Calendar An icon of a desk calendar. Cancel An icon of a circle with a diagonal line across. Caret An icon of a block arrow pointing to the right. Email An icon of a paper envelope. Facebook An icon of the Facebook "f" mark. Google An icon of the Google "G" mark. Linked In An icon of the Linked In "in" mark. Logout An icon representing logout. Profile An icon that resembles human head and shoulders. Telephone An icon of a traditional telephone receiver. Tick An icon of a tick mark. Is Public An icon of a human eye and eyelashes. Is Not Public An icon of a human eye and eyelashes with a diagonal line through it. Pause Icon A two-lined pause icon for stopping interactions. Quote Mark A opening quote mark. Quote Mark A closing quote mark. Arrow An icon of an arrow. Folder An icon of a paper folder. Breaking An icon of an exclamation mark on a circular background. Camera An icon of a digital camera. Caret An icon of a caret arrow. Clock An icon of a clock face. Close An icon of the an X shape. Close Icon An icon used to represent where to interact to collapse or dismiss a component Comment An icon of a speech bubble. Comments An icon of a speech bubble, denoting user comments. Ellipsis An icon of 3 horizontal dots. Envelope An icon of a paper envelope. Facebook An icon of a facebook f logo. Camera An icon of a digital camera. Home An icon of a house. Instagram An icon of the Instagram logo. LinkedIn An icon of the LinkedIn logo. Magnifying Glass An icon of a magnifying glass. Search Icon A magnifying glass icon that is used to represent the function of searching. Menu An icon of 3 horizontal lines. Hamburger Menu Icon An icon used to represent a collapsed menu. Next An icon of an arrow pointing to the right. Notice An explanation mark centred inside a circle. Previous An icon of an arrow pointing to the left. Rating An icon of a star. Tag An icon of a tag. Twitter An icon of the Twitter logo. Video Camera An icon of a video camera shape. Speech Bubble Icon A icon displaying a speech bubble WhatsApp An icon of the WhatsApp logo. Information An icon of an information logo. Plus A mathematical 'plus' symbol. Duration An icon indicating Time. Success Tick An icon of a green tick. Success Tick Timeout An icon of a greyed out success tick. Loading Spinner An icon of a loading spinner.

Crowdfunding craze is a gift for innovators

Singer Neil Young crowdfunded for his Pono device (Angela Weiss/Getty Images)
Singer Neil Young crowdfunded for his Pono device (Angela Weiss/Getty Images)

The phenomenon of crowdfunding hasn’t been around long, but it is growing fast, and the whole idea is to raise money from lots of like-minded people, via the internet.

There was a time when anyone with a new business idea, an invention they wanted to manufacture and sell or that kind of thing, had just one option.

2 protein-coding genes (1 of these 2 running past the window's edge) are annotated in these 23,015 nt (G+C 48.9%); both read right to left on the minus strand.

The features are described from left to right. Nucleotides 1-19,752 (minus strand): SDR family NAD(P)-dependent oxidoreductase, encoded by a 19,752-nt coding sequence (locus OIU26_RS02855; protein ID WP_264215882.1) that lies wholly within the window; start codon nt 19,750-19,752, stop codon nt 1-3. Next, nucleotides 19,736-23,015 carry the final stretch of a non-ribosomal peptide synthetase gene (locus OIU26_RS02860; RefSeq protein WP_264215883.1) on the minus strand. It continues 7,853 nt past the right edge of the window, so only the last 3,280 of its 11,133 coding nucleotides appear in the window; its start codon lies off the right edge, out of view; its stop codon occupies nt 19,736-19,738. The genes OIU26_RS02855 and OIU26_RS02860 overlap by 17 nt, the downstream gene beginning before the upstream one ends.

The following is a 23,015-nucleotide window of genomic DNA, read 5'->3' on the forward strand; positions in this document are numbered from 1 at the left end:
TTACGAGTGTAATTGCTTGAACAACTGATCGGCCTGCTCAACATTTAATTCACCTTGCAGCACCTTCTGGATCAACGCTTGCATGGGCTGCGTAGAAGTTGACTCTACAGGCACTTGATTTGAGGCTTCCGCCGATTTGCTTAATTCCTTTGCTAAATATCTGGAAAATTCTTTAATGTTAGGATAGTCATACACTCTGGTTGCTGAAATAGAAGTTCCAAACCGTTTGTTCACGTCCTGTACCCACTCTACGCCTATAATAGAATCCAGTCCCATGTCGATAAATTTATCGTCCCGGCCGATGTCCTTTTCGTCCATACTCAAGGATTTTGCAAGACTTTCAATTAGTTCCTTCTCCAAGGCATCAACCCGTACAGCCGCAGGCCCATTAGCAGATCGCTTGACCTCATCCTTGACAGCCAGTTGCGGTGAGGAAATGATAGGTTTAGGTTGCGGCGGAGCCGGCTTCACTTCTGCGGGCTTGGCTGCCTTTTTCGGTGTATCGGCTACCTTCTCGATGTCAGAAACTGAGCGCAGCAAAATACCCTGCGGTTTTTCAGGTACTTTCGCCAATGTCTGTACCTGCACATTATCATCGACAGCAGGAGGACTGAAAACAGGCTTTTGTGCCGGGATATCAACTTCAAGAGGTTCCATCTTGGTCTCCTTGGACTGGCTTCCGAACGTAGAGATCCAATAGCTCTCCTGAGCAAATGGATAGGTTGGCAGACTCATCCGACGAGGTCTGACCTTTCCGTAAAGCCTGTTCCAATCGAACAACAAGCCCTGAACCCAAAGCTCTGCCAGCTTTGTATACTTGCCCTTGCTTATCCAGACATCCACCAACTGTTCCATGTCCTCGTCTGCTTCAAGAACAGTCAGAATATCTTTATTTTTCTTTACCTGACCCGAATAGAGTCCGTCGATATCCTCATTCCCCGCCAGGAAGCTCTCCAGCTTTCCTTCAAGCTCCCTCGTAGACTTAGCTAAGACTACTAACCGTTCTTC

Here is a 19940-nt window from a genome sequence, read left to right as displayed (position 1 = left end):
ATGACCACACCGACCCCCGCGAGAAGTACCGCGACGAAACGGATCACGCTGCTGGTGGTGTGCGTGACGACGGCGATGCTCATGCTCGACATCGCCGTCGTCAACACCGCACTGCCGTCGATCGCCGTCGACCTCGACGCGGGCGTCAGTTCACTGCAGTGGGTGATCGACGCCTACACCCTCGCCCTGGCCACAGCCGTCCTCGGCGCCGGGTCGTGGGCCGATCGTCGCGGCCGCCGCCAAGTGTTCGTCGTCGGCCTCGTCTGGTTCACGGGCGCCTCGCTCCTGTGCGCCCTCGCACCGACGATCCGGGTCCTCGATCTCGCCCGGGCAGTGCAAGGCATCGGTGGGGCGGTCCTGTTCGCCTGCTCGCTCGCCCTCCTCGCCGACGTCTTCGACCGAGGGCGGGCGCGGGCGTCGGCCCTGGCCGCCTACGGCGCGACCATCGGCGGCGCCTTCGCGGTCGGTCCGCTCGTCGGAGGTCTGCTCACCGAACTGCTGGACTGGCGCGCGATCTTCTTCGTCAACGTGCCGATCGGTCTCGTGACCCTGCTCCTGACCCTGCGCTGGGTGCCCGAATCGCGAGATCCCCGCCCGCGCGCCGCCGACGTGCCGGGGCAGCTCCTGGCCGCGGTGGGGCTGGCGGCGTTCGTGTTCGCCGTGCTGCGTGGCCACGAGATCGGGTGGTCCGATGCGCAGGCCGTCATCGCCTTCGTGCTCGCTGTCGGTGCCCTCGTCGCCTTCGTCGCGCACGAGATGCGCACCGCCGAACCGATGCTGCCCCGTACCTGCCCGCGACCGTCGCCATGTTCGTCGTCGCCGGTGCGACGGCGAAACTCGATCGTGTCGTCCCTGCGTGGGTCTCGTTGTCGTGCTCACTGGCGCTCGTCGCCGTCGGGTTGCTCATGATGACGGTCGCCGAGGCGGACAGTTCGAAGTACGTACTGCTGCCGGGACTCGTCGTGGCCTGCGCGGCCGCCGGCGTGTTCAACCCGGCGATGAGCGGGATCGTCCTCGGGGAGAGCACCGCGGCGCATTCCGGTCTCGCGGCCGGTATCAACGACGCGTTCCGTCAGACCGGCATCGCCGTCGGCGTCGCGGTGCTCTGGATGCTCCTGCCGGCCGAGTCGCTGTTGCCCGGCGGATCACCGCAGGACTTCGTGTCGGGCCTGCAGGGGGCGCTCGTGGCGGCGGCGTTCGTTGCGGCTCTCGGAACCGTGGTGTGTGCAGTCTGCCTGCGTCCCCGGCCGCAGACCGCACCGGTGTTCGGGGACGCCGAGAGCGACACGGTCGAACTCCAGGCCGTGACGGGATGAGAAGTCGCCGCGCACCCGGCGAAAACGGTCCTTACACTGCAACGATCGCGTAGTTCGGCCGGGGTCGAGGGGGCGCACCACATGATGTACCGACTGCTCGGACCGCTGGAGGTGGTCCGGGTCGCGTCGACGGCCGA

They had to go around the city, talking to as many experts as possible, and hope they could convince one of them to give them the capital needed to start it up.

Today, when you can connect with countless strangers across the globe, it’s much easier!

Singer Neil Young used crowdfunding when he came up with an idea that could change how we listen to music.

The Canadian songwriter hates the tinny sound of MP3s and other modern files, so he and some friends came up with the Pono Player, a sleek-looking machine that plays music in all its hi-fidelity glory.

Realising how big it could be, he reckoned that even his megabucks wouldn’t keep it all going if it grew as big as he expected, so Neil crowdfunded.

He simply went online, told the world all about the Pono, and asked if anyone would like to make a small investment in the idea.

Before long, he had the millions of dollars needed to get it all up and running and, so far, the Pono is doing well.

The first major example of crowdfunding was back in 1997.

British rock group Marillion’s own USA fans funded a tour of America, with donations totalling $60,000, and with it all paid up front, the band couldn’t say no!

Marillion, in fact, were so impressed that they later asked the fans to crowdfund enough cash to pay for the recording of a new album.

It worked so well, they’ve recorded a whole clutch of LPs since that first one, with no record company cash required, truly a case of the fans getting what they want by investing.

Crowdfunding needn’t only involve people vowing to send money. It can also involve mail-order subscriptions or events put on to benefit good causes.

The main point is that nobody relies on the traditional big money organisations to fund things, and therefore they don’t take the ridiculous percentages that they used to.

Best of all, the very people who wanted a thing — be it a tour, a record, film, or anything you can think of — have a share in it.

Crowdfunding has almost become an industry all by itself these days, with many billions of pounds being invested and spent in this way.

There are even companies sprouting up who scour the internet for ideas that interest them, and then invest when crowdfunding is offered.

Funded by the people, for the people, with big firms prevented from taking the lion’s share of the profits — it almost sounds like something the Communists used to dream about!

Next time someone moans about the internet’s bad side, remind them that there are great things, too — not least crowdfunding!